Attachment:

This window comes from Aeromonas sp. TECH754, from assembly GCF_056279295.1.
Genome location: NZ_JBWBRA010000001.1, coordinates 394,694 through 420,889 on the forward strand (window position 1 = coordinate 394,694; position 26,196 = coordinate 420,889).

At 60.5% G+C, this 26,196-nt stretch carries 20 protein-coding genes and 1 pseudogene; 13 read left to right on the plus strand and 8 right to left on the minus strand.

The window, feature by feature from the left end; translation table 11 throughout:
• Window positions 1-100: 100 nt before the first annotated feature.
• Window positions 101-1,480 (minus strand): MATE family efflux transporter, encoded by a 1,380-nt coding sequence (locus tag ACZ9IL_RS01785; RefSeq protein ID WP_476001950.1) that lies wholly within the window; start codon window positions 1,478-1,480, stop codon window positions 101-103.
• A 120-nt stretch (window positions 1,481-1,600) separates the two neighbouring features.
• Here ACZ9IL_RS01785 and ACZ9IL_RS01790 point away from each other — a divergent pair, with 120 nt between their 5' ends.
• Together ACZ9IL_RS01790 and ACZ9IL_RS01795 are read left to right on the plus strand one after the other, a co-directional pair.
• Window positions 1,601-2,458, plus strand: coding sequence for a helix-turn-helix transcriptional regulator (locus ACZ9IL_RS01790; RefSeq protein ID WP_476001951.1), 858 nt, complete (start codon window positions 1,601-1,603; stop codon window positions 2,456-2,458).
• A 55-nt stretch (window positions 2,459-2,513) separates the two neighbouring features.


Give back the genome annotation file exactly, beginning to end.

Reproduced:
This window comes from Aeromonas sp. TECH754, from assembly GCF_056279295.1.
Genome location: NZ_JBWBRA010000001.1, coordinates 394,694 through 420,889 on the forward strand (window position 1 = coordinate 394,694; position 26,196 = coordinate 420,889).

At 60.5% G+C, this 26,196-nt stretch carries 20 protein-coding genes and 1 pseudogene; 13 read left to right on the plus strand and 8 right to left on the minus strand.

The window, feature by feature from the left end; translation table 11 throughout:
• Window positions 1-100: 100 nt before the first annotated feature.
• Window positions 101-1,480 (minus strand): MATE family efflux transporter, encoded by a 1,380-nt coding sequence (locus tag ACZ9IL_RS01785; RefSeq protein ID WP_476001950.1) that lies wholly within the window; start codon window positions 1,478-1,480, stop codon window positions 101-103.
• A 120-nt stretch (window positions 1,481-1,600) separates the two neighbouring features.
• Here ACZ9IL_RS01785 and ACZ9IL_RS01790 point away from each other — a divergent pair, with 120 nt between their 5' ends.
• Together ACZ9IL_RS01790 and ACZ9IL_RS01795 are read left to right on the plus strand one after the other, a co-directional pair.
• Window positions 1,601-2,458, plus strand: coding sequence for a helix-turn-helix transcriptional regulator (locus ACZ9IL_RS01790; RefSeq protein ID WP_476001951.1), 858 nt, complete (start codon window positions 1,601-1,603; stop codon window positions 2,456-2,458).
• A 55-nt stretch (window positions 2,459-2,513) separates the two neighbouring features.